The River Lech—a Cyborg

Jens Soentgen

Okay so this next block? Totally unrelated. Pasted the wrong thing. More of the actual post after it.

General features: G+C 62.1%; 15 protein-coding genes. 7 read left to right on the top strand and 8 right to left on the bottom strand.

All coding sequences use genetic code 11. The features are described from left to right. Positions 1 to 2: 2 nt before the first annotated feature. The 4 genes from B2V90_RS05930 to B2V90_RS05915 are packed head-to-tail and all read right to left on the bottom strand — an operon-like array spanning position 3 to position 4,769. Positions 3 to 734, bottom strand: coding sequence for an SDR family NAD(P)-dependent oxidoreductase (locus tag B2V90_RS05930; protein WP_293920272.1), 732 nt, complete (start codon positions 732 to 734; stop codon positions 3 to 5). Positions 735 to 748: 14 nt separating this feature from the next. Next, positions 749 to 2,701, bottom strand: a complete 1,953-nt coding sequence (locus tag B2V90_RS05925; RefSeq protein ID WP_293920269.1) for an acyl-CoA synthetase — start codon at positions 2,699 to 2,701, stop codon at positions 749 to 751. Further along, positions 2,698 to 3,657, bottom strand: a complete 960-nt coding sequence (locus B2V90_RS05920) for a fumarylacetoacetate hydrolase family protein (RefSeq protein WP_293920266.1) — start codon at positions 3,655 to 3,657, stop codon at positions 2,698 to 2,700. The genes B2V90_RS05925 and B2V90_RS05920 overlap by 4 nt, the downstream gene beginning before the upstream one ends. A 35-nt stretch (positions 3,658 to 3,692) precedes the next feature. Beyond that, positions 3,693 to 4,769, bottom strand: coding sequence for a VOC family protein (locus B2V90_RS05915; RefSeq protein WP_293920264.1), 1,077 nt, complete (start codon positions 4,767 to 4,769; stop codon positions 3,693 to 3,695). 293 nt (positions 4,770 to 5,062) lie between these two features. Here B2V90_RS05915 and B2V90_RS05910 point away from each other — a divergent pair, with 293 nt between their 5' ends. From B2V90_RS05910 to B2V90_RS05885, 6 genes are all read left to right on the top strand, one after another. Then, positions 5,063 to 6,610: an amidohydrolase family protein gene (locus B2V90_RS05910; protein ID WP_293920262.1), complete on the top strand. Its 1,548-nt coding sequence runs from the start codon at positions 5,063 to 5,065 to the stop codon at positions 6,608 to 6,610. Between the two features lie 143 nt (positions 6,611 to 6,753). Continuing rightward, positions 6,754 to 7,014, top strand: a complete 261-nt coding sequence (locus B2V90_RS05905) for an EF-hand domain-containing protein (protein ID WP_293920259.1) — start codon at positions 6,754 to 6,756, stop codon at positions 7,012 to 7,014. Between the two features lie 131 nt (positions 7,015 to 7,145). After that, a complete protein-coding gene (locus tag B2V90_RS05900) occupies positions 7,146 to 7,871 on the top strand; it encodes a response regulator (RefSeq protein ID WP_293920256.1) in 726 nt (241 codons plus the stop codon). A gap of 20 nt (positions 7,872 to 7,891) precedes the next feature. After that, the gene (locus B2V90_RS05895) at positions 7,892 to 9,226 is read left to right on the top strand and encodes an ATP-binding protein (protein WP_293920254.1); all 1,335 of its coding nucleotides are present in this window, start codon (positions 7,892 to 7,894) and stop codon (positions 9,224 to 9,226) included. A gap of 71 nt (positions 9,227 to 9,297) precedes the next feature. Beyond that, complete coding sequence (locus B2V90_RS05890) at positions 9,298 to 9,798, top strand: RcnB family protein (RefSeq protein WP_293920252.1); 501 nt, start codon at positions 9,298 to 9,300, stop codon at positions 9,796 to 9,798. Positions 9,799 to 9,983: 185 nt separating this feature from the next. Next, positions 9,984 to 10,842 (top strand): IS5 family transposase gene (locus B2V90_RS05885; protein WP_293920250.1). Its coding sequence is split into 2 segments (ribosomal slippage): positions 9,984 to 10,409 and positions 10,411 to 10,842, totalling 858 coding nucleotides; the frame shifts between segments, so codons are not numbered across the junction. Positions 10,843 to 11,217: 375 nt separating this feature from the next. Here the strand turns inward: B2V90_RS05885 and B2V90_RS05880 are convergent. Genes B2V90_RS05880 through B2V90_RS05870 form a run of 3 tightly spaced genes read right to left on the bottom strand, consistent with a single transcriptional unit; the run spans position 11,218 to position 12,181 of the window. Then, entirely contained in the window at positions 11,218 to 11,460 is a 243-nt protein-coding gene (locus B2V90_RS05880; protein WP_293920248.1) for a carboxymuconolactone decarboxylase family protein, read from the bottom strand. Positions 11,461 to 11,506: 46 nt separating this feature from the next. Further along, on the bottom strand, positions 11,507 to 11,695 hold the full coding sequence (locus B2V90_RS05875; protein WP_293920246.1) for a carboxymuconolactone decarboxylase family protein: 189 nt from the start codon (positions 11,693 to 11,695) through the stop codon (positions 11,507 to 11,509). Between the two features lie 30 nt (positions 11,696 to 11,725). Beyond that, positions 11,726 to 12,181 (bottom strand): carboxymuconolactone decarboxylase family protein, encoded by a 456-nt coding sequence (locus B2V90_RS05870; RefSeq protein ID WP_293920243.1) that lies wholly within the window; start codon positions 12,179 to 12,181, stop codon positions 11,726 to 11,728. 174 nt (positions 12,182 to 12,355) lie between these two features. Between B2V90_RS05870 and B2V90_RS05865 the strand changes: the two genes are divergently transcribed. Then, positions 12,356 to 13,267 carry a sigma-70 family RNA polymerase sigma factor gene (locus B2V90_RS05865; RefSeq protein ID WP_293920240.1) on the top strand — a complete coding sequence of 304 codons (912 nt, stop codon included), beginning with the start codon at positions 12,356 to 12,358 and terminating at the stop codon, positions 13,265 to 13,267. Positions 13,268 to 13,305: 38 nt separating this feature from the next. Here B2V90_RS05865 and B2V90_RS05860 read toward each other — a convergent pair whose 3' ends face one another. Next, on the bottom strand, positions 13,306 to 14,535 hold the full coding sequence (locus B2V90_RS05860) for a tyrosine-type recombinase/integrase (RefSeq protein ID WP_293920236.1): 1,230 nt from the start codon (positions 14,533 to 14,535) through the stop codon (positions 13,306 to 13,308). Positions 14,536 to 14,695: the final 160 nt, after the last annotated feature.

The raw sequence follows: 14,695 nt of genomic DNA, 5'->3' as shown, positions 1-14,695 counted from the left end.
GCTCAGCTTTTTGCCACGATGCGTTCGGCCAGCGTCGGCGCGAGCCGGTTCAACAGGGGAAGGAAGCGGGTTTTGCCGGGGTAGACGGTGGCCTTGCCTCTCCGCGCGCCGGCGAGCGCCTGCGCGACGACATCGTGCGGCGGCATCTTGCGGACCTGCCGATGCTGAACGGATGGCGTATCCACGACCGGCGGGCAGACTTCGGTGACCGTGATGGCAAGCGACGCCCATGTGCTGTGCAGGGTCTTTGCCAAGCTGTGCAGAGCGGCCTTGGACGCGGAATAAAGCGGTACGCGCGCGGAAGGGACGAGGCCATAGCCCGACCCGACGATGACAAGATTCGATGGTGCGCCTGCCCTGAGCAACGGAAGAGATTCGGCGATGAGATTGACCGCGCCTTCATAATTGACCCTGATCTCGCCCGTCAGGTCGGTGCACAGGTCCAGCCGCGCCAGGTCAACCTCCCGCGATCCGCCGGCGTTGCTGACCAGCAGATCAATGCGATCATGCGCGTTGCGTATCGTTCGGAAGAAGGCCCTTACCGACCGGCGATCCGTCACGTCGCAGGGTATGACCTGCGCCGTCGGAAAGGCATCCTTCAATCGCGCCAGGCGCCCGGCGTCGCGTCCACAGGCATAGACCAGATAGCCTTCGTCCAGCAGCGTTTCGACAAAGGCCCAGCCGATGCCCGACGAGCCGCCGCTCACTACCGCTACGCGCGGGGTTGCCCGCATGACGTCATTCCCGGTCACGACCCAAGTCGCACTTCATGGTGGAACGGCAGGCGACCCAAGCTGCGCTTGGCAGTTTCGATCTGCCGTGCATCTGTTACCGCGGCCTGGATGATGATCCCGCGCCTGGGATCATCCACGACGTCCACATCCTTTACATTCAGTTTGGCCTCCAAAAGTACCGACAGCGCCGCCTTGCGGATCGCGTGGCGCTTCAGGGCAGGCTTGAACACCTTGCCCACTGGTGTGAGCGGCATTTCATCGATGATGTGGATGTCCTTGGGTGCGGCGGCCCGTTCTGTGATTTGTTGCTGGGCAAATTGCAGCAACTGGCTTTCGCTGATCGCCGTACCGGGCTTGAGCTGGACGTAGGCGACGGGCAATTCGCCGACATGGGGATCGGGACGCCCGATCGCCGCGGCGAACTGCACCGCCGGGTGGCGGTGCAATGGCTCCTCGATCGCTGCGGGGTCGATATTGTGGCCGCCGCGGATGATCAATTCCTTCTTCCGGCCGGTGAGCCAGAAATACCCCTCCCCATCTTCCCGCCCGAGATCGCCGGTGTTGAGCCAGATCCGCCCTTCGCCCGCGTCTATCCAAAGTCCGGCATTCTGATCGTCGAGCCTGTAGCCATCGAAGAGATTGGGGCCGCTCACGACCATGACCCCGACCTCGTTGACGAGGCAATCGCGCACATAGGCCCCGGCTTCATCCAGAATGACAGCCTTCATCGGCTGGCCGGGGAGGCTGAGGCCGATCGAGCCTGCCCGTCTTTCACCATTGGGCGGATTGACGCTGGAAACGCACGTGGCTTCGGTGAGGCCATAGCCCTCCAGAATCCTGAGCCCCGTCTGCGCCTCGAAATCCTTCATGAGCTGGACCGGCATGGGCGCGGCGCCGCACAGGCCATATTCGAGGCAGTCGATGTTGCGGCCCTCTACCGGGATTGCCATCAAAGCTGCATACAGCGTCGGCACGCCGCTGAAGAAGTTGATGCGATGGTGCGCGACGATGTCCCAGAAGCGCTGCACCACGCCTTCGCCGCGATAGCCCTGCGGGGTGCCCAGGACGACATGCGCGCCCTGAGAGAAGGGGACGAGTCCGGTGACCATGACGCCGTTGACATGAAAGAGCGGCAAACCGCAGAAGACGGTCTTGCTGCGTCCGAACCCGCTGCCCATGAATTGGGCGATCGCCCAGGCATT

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What is a river? Wikipedia describes a river as “a natural, linear body of water that flows over land surfaces.” This definition, however, is only an external and geometric definition; I would like to present an alternative. My suggestion would be that a river is rather a collective. Initially, it is a collection of water droplets that either fall from the sky or flow through the countryside. What these water droplets wish to achieve, which is namely flowing in the direction of the sea, is best accomplished in a large union with other water droplets. Every water droplet is therefore a magnet for other water droplets. Although they are individuals in the air, these water droplets become streams, brooks, and rivers. Water wants to swiftly move downwards. On the way down, water clings to grains of sand, stems, and pebbles. However, the ground holds the water tight, draws it in, and prevents it from flowing away. The quickest way for water to move downhill is when it glides on, in, and through other waters. In some aspects, water is its own lubricant thus creates its own propulsion: water pushes itself forward. Once these droplets are together, they prosper from a considerable force that is able to shape, tear, and build the landscape into whatever it wants. The river is a self-organized force of nature.


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